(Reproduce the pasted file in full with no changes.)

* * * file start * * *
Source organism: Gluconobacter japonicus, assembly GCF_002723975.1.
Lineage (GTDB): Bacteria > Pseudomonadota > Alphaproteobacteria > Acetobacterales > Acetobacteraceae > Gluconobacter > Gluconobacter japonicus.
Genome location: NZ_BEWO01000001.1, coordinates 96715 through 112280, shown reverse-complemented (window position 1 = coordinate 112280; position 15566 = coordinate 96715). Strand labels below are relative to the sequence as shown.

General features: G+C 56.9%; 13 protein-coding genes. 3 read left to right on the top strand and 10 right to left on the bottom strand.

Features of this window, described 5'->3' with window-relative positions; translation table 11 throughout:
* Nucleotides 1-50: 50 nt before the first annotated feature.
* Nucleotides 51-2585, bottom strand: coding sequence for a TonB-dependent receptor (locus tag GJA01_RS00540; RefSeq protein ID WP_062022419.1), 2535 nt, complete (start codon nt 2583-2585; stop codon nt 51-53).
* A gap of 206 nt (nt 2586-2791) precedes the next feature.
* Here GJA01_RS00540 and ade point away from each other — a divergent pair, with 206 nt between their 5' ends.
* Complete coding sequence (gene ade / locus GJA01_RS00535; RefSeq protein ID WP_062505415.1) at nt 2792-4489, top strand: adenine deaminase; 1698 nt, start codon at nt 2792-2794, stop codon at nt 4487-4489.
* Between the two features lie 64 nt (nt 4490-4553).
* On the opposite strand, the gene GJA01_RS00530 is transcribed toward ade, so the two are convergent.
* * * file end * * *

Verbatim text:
Source organism: Gluconobacter japonicus, assembly GCF_002723975.1.
Lineage (GTDB): Bacteria > Pseudomonadota > Alphaproteobacteria > Acetobacterales > Acetobacteraceae > Gluconobacter > Gluconobacter japonicus.
Genome location: NZ_BEWO01000001.1, coordinates 96715 through 112280, shown reverse-complemented (window position 1 = coordinate 112280; position 15566 = coordinate 96715). Strand labels below are relative to the sequence as shown.

General features: G+C 56.9%; 13 protein-coding genes. 3 read left to right on the top strand and 10 right to left on the bottom strand.

Features of this window, described 5'->3' with window-relative positions; translation table 11 throughout:
* Nucleotides 1-50: 50 nt before the first annotated feature.
* Nucleotides 51-2585, bottom strand: coding sequence for a TonB-dependent receptor (locus tag GJA01_RS00540; RefSeq protein ID WP_062022419.1), 2535 nt, complete (start codon nt 2583-2585; stop codon nt 51-53).
* A gap of 206 nt (nt 2586-2791) precedes the next feature.
* Here GJA01_RS00540 and ade point away from each other — a divergent pair, with 206 nt between their 5' ends.
* Complete coding sequence (gene ade / locus GJA01_RS00535; RefSeq protein ID WP_062505415.1) at nt 2792-4489, top strand: adenine deaminase; 1698 nt, start codon at nt 2792-2794, stop codon at nt 4487-4489.
* Between the two features lie 64 nt (nt 4490-4553).
* On the opposite strand, the gene GJA01_RS00530 is transcribed toward ade, so the two are convergent.